Immersion in the Watershed
July 22, 2013
By Hayley Weyers (Northland College)
We’ve had quite an eye-opening week focused on the culturally and historically significant Nakina Trail. The Tlingit First Nations people frequented this trail in the past as a critical trade route. At that time, the trail spanned from Atlin, B.C. south to the Nakina River in the Taku River watershed. This is where Tlingits have and continue to fish various salmon species. Salmon are not only an important staple food source for these First Nations, but are also spiritually vital for many Tlingits.
Today, the Nakina Trail runs from Kuthai Lake down to the Nakina River, a distance of about 20 miles. Our group—Susie Dain-Owens, Will Tyson, Ari Blatt, Gioia Cabri, Cynthiann Heckelsmiller, Ellen Iida, and Hayley Weyers—traveled from the O’Donnell River crossing south of Atlin (north of Kuthai) to the River in three days. On the way, we encountered all sorts of weather conditions. We even got hailed on at one point! Morale faltered momentarily, but two minutes later the rice-root sized hailstorm was over.
We had the privilege to meet with Tlingit elder Uncle Jackie the day before heading out. He shared with us stories behind the origin of the Taku, and spoke to some of his personal experiences on the trail. Namely, encountering grizzly bears. Uncle Jackie was adamant that should we come face to face with a bear, we need to remain calm, talk to the creature, and move away slowly. Luckily though, we didn’t have the opportunity to test his advice on the Nakina. Uncle Jackie also prepared us for what he termed “Tlingit customs.” Customs like you go through at the airport. This was at the smudge spot at Charcoal Hill. We followed Jackie’s instructions and took a coal from the fire pit, stated to the Nakina our reason for going there, and smudged coal lines under each of our eyes.
As we moved south along the trail, we transitioned from a boreal ecosystem to Pacific coastal. This appealed to our nerdiness as we got to indulge our plant ID skills in a new flora. Suddenly we were encountering massive black cottonwood and white spruce trees that towered over us! There was devil’s club as tall as our heads that we had to bushwhack through, and perhaps most exciting were the ripe oval-leaved blueberries we munched on during the walk.
Once on the river, we spent a great deal of time feasting on salmon. There were two particularly amazing catches. On the first morning, on her very first cast, Cynthiann dragged in a 30 pound king salmon! Susie showed us the expert ways to cut and cook salmon steaks, and we were fed all day. What’s even more is that on the third day when the red sun rose over the Nakina, tenacious little Ellen successfully reeled in a 40 pound king salmon—it was as big as her! This amazing fish lasted the seven of us five meals. Even Ari, our vegetarian, made an exception and tried some salmon down on the Nakina. When in Rome! Other catches included Will’s dolly varden trout, Hayley’s rainbow trout, and Cynthiann’s pink salmon.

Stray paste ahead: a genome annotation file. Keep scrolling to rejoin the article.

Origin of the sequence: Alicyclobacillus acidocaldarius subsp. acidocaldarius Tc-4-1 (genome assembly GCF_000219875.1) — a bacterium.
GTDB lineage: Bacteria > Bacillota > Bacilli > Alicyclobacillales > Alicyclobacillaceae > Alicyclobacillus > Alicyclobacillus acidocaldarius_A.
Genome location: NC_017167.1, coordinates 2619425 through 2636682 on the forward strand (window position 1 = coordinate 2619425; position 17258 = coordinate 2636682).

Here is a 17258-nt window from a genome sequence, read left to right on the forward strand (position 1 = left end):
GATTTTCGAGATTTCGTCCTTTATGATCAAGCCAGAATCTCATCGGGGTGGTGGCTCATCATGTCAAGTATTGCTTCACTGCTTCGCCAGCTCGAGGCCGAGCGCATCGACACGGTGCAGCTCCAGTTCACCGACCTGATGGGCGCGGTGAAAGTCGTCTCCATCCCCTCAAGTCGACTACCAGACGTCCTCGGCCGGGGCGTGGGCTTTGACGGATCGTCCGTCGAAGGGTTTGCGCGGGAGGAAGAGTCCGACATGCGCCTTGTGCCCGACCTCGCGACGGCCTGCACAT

Another part of our diets on the Nakina River consisted of wonderful wild berries. The raspberries were ripening all around our camp, and so were the Saskatoon berries—group consensus is that Saskatoon berries are certainly a new favorite. (For those of you in the lower 48 reading this, Saskatoon berries are much like a serviceberry.) Gioia did us all a fine favor when she put aside her eagle watching to gather a healthy plate of these berries to share. From this cache, we discovered that Saskatoons just so happen to taste amazing with butter on hot bannock. Yep, nothing better than butter (synonymous with love) and berries on top of a bannock biscuit!
In the evenings on the Nakina, we all got to enjoy some quality sauna time. Will spent hours making sure the sauna stove was good and hot, and our tired muscles were plenty grateful for it. A couple transitions between the hot sauna and the cold river, and our nights were complete.
On our last full day on the river, we took a short hike to Canoe Landing at the confluence. Canoe Landing is named for the place where the Tlingits historically would leave their dug-out canoes when traveling up the river. Uncle Jackie also told us about this spot—it is where the clear, dark waters of the Nakina meet the pale, glacial runoff water of the Sloko. There is a strict line that flows down the river, for a time at least, and then they blend. Jackie said this is a sign from the river that the Tlingits and the whites should work together to respect the Taku River watershed. Uncle Jackie speaks a truth. And that truth is even bigger than just here. It’s balance and blending, and the waters hum this universal—this necessity for harmonious interaction. It is about wellness; interconnectedness. We gave tobacco to the river, and spent some time reflecting.
A special thanks to Uncle Jackie for sharing his wisdom of the trail with us, and John Ward for grooming our path and making the trip easier. Thank you as well to Brian and Joan Jack for allowing us to camp at their beautiful spot along the river. And a huge thanks to Greta, Jesse, Mike, Dakota, Joseph, Noah, and Susanna for extending such hospitality to us at Kuthai. We are very grateful to you all for making our Nakina experience an amazing and memorable one.
Photos by Susie Dain-Owens.